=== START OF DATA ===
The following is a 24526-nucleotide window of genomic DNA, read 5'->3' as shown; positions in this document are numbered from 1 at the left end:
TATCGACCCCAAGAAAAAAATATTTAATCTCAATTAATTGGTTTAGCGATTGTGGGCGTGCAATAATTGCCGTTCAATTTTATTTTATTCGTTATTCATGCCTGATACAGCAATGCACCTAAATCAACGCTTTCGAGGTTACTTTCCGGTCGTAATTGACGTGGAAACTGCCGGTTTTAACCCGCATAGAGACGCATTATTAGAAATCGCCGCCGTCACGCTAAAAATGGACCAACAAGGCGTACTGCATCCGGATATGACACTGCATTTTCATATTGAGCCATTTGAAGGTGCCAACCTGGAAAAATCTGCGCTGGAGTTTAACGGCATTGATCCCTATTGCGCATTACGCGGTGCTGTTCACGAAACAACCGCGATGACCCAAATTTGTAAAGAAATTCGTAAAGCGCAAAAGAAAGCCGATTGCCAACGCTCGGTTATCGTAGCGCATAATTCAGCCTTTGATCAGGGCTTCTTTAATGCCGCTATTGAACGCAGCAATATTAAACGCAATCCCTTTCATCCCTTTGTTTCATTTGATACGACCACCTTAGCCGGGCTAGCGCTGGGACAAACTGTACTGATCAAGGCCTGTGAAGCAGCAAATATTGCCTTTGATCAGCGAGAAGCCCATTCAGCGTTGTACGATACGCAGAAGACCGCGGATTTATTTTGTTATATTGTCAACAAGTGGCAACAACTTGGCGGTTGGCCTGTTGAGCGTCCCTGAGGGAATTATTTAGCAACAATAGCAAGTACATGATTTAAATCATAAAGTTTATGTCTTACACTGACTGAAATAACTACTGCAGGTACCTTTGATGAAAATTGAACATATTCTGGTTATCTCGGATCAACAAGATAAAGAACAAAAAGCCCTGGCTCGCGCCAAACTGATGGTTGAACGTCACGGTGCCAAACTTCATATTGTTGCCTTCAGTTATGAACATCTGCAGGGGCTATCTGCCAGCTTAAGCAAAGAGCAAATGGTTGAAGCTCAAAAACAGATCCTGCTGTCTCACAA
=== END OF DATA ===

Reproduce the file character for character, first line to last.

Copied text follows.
The following is a 24526-nucleotide window of genomic DNA, read 5'->3' as shown; positions in this document are numbered from 1 at the left end:
TATCGACCCCAAGAAAAAAATATTTAATCTCAATTAATTGGTTTAGCGATTGTGGGCGTGCAATAATTGCCGTTCAATTTTATTTTATTCGTTATTCATGCCTGATACAGCAATGCACCTAAATCAACGCTTTCGAGGTTACTTTCCGGTCGTAATTGACGTGGAAACTGCCGGTTTTAACCCGCATAGAGACGCATTATTAGAAATCGCCGCCGTCACGCTAAAAATGGACCAACAAGGCGTACTGCATCCGGATATGACACTGCATTTTCATATTGAGCCATTTGAAGGTGCCAACCTGGAAAAATCTGCGCTGGAGTTTAACGGCATTGATCCCTATTGCGCATTACGCGGTGCTGTTCACGAAACAACCGCGATGACCCAAATTTGTAAAGAAATTCGTAAAGCGCAAAAGAAAGCCGATTGCCAACGCTCGGTTATCGTAGCGCATAATTCAGCCTTTGATCAGGGCTTCTTTAATGCCGCTATTGAACGCAGCAATATTAAACGCAATCCCTTTCATCCCTTTGTTTCATTTGATACGACCACCTTAGCCGGGCTAGCGCTGGGACAAACTGTACTGATCAAGGCCTGTGAAGCAGCAAATATTGCCTTTGATCAGCGAGAAGCCCATTCAGCGTTGTACGATACGCAGAAGACCGCGGATTTATTTTGTTATATTGTCAACAAGTGGCAACAACTTGGCGGTTGGCCTGTTGAGCGTCCCTGAGGGAATTATTTAGCAACAATAGCAAGTACATGATTTAAATCATAAAGTTTATGTCTTACACTGACTGAAATAACTACTGCAGGTACCTTTGATGAAAATTGAACATATTCTGGTTATCTCGGATCAACAAGATAAAGAACAAAAAGCCCTGGCTCGCGCCAAACTGATGGTTGAACGTCACGGTGCCAAACTTCATATTGTTGCCTTCAGTTATGAACATCTGCAGGGGCTATCTGCCAGCTTAAGCAAAGAGCAAATGGTTGAAGCTCAAAAACAGATCCTGCTGTCTCACAA